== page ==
On Friday, shares in the United States surged to new heights, propelled by the strength of tech stocks and growing optimism about the economy. The S&P 500 index, which monitors the

performance of the largest American companies, concluded the day with a 1.2% gain, closing at 4,839.8 and surpassing the previous record set in January 2022.

This record-breaking achievement signifies a robust recovery from the downturn experienced two years ago when market concerns about inflation and economic responses dominated. Now, with a subsiding inflationary environment and diminishing worries about an economic downturn, investors have eagerly returned to the stock market.

The Dow Jones Industrial Average, representing firms considered indicative of the economy, had previously rebounded to reach its own record late last year as optimistic investors actively purchased shares. On Friday, it climbed 1%, achieving another new high.

The Nasdaq, where numerous tech companies are listed, experienced a 1.7% surge, though it remains around 4% below its peak in 2021.

For Wall Street, the latest record-setting performance by the S&P 500 firmly establishes the current period as a bull market, with shares rebounding by 35% from the low point in October 2022.

Investor optimism has been fueled by expectations that the US central bank, which had raised interest rates significantly in 2022 to curb economic growth and control inflation, may soon declare victory and potentially reverse course later this year. Such a move would reduce borrowing costs, alleviating economic pressures on companies. Simultaneously, the anticipated rate cuts would redirect investors away from interest rate-tied investments toward stocks, providing an additional boost to stock prices.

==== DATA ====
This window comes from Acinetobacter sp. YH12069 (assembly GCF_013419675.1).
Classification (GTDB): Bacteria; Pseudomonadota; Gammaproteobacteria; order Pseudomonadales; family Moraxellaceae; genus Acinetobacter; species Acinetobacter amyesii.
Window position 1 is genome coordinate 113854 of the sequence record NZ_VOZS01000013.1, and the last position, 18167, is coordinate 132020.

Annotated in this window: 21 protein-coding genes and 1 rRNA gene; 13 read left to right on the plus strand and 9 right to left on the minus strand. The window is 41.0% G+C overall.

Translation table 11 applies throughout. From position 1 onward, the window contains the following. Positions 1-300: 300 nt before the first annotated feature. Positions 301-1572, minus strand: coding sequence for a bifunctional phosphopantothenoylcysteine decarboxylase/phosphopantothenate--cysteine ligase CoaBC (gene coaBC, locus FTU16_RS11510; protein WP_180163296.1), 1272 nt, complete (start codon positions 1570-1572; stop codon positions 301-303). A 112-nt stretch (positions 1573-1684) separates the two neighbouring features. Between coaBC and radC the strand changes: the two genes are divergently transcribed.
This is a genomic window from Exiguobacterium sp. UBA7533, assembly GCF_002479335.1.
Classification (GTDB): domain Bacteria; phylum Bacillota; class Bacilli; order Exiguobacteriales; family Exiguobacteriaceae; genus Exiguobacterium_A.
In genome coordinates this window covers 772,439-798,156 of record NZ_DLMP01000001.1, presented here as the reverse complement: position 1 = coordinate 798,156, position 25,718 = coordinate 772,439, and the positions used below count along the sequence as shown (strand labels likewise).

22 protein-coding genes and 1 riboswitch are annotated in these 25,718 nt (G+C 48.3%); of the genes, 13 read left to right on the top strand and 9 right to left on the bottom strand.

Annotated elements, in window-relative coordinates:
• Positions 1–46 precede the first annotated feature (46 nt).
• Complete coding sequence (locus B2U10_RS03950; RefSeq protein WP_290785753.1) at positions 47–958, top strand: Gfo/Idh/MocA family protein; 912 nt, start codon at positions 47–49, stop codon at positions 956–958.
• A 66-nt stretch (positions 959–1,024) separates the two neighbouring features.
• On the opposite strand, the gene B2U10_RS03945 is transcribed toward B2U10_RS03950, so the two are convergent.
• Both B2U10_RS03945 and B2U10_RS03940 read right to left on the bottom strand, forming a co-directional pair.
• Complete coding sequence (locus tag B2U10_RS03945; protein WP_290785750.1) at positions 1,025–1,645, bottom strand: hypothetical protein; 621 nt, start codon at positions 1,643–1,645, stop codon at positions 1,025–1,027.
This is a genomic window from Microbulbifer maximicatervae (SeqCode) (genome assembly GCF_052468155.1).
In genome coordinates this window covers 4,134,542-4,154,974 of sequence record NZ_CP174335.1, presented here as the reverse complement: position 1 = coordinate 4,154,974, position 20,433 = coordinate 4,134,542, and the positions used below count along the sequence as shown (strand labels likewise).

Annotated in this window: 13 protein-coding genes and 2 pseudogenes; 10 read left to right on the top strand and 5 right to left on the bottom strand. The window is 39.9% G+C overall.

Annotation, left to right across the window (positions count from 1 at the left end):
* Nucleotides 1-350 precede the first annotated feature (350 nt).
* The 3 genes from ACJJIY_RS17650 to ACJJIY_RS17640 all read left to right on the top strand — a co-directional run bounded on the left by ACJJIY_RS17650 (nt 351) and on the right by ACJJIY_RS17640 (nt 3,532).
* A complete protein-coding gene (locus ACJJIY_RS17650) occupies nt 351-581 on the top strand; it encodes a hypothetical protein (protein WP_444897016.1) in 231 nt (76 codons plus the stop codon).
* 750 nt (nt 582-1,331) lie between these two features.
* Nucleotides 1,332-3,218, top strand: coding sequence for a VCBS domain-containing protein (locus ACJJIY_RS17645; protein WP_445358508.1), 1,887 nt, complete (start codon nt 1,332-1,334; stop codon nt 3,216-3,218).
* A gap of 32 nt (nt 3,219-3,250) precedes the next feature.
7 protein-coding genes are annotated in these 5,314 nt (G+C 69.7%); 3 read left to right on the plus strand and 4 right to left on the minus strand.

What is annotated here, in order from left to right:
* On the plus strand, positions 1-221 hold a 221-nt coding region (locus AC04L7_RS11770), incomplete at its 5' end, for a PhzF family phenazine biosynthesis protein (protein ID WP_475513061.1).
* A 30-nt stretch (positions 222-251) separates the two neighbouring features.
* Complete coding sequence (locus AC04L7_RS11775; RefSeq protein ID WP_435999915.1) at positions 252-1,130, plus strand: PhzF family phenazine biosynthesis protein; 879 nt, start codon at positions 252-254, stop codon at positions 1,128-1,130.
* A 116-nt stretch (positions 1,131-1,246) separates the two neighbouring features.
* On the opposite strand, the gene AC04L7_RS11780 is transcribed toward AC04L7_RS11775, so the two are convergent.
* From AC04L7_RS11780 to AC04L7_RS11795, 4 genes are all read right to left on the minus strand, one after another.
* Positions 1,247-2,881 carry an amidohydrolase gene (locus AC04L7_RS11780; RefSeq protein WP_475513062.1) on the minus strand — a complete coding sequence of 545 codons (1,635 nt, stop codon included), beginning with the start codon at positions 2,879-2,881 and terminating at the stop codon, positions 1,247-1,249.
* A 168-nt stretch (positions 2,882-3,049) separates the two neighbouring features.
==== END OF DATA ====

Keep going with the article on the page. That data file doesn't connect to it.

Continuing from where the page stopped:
Tech companies have also enjoyed an upswing, buoyed by prospects of artificial intelligence advancements driving new growth.

This positive sentiment is extending beyond financial markets to the general public, who have witnessed the recovery of retirement and investment accounts alongside declining gas prices and moderating price increases in other goods. The University of Michigan's monthly survey of consumer sentiment, a closely watched indicator, reported this month's sentiment to be the highest since 2021, representing an increase of over 21% from a year ago.

According to the survey, consumer views are supported by the confidence that inflation has turned a corner, coupled with strengthening income expectations. The survey highlighted a cumulative 29% increase in sentiment over the past two months, marking the most substantial two-month surge since 1991, coinciding with the end of a recession. Photo by bfishadow on Flickr, Wikimedia commons.